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Australian government technology suffers failure after failure

Former government IT leader says Australia’s IT is so bad that if the government were a private sector organisation, it would fail

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Australia’s government technology systems are so poor that were it a private company, it would go out of business or be shut down by regulators. That is the damning assessment of the man who, for 16 months, led the government’s charge to digitally transform itself and its services.

Paul Shetler, formerly chief executive officer of the Digital Transformation Office (DTO), and then chief digital officer of the organisation’s successor, the Digital Transformation Agency, resigned in late 2016 following a dispute with Angus Taylor, assistant minister for cities and digital transformation.

Under Taylor’s watch, the role of the digital transformation team has shifted from delivery of transformational systems to development of policy, according to Shetler, who told the Australian Broadcasting Corporation that the minister had also defunded a series of transformational projects that were in progress to focus on policy instead.

In the past six months, Australians have endured failure after failure of online government services, including the online census, the flawed MyGov portal, the Australian Taxation Office’s multi-day outage late last year, and most recently Centrelink’s issuing of 170,000 debt recovery notices to people who had received social security benefits, with up to 20% of the notices now understood to have been issued in error because of a flawed data-matching algorithm.

The Commonwealth ombudsman has announced an investigation into the Centrelink debacle, but human services minister Alan Tudge is adamant that Centrelink’s IT systems are functioning well and will continue to operate.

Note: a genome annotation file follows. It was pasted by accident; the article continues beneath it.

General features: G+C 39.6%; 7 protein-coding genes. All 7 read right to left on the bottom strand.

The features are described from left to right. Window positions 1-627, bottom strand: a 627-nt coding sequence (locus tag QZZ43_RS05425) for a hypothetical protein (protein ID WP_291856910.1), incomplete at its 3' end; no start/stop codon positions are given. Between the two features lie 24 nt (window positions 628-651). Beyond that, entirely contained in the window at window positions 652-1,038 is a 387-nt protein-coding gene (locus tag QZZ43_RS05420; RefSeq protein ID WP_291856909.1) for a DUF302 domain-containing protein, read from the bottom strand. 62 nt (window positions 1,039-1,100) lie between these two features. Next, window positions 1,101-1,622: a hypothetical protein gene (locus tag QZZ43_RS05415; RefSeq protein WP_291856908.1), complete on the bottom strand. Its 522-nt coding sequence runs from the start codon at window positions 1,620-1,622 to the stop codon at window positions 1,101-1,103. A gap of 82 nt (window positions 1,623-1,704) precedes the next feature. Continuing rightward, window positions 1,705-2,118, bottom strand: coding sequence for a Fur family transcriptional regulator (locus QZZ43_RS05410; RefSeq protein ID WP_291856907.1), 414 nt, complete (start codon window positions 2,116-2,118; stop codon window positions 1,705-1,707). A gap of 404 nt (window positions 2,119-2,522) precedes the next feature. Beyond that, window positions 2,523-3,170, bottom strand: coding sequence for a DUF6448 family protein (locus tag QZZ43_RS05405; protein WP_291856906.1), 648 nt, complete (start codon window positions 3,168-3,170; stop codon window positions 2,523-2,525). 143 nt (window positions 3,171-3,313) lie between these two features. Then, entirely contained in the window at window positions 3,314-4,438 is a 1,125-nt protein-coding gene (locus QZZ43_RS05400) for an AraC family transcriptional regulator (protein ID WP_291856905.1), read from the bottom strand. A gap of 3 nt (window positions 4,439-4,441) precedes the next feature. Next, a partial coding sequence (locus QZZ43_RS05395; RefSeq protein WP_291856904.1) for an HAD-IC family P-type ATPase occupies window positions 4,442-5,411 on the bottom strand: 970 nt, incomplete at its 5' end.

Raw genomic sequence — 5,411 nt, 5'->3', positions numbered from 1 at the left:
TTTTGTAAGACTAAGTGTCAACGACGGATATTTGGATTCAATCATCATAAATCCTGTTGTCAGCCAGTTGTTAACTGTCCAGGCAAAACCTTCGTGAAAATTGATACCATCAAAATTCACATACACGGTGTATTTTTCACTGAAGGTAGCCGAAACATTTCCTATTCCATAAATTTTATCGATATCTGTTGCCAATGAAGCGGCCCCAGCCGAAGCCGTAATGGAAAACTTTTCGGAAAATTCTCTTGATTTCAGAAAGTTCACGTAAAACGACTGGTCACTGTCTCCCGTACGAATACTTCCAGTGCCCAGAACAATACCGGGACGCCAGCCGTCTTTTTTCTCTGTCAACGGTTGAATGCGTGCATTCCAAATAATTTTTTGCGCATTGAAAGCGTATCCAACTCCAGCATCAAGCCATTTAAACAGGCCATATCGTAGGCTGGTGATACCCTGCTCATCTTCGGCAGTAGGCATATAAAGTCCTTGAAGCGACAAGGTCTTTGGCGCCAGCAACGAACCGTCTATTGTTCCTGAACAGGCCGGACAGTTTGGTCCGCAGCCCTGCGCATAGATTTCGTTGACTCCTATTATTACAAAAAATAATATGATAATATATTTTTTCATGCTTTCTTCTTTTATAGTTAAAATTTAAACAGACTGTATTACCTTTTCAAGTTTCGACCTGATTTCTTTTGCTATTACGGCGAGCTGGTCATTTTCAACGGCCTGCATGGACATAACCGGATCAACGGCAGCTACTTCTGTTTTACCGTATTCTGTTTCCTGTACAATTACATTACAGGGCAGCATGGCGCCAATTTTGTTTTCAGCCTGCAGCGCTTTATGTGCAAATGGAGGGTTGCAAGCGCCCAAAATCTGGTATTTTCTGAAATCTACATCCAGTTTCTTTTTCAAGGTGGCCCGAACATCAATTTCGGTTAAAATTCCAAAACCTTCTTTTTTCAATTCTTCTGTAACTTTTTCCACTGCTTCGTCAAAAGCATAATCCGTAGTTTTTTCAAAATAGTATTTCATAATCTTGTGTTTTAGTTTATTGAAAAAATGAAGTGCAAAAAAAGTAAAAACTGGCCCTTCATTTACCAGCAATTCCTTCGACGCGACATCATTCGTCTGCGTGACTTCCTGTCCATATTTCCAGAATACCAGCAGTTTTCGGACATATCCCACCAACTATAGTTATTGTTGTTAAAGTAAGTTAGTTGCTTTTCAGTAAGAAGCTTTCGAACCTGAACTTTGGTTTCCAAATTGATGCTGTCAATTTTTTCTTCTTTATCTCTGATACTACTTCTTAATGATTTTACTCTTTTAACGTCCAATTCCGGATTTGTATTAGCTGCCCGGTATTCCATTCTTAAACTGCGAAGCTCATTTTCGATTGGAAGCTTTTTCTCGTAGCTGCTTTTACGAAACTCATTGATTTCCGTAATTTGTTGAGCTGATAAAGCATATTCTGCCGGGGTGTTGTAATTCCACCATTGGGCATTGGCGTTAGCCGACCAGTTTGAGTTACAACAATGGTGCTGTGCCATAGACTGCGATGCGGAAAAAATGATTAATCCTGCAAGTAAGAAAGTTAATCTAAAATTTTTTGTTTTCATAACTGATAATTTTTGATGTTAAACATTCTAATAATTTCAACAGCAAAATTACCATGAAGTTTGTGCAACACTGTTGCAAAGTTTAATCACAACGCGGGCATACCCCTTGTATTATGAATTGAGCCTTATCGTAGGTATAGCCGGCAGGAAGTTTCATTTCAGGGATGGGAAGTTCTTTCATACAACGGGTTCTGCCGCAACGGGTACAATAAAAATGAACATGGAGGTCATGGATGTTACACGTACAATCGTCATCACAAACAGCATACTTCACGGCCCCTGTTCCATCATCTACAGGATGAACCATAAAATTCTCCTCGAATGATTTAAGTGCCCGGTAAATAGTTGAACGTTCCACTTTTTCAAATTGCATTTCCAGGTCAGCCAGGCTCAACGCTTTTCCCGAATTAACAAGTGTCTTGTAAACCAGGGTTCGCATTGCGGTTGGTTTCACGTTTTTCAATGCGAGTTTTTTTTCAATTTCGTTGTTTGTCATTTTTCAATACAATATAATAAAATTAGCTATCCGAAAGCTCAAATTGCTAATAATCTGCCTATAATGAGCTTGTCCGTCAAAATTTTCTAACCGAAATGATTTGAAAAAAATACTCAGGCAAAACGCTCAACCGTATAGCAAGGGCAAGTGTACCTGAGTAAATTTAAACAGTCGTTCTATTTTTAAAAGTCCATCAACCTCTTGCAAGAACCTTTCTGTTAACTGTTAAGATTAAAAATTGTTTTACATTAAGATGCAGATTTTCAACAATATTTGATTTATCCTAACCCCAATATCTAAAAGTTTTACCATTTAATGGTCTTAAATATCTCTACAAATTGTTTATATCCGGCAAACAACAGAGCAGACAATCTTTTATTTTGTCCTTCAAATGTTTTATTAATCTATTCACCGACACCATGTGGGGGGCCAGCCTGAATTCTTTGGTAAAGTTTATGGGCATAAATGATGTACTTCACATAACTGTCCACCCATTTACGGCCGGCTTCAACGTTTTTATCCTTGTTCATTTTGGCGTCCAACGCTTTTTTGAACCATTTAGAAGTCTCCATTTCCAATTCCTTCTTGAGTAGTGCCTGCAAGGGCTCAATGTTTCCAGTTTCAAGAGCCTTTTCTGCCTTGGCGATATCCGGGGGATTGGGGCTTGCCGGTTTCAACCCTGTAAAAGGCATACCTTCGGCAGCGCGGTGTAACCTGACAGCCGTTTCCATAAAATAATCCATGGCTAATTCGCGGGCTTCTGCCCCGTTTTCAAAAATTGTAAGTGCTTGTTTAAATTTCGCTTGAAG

But Shetler said it was “appalling that this kind of thing is happening”, that the system was manifestly not working well and would have sent a commercial organisation out of business.

“In any other government, this would be viewed as a really bad thing,” he said. “It is not OK when the government cannot deliver the basic service we are paying for.”

Shetler questioned whether the government had the necessary political will for change.

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Australia’s political landscape has shifted significantly since the DTO was conceived and Shetler was appointed by then communications minister Malcolm Turnbull. In the intervening months, Turnbull became prime minister and was then re-elected with a wafer-thin majority for his coalition government, shrinking his mandate and the opportunity for change.

At the same time, government insiders say there have been attempts to stall digital transformation at both national and state levels. Shetler said Australia’s “incredibly Balkanised bureaucracy” acted as a brake on innovation.

And at state level, New South Wales minister for innovation and better regulation Victor Dominello told the Australian Computer Society’s annual conference in December that bureaucrats could be “the gatekeepers from hell” when it came to the digital transformation of services.

At the same conference, Stephen Conroy, former Labor minister for broadband communications and the digital economy, warned that driving any sort of change through Australia’s bureaucracy was a big challenge as different silos played “various tricks” to protect their patches.

Shetler said that if Australia was serious about digital transformation, it needed to radically upskill the public service so it could develop and leverage modern IT services and put users’ needs first.

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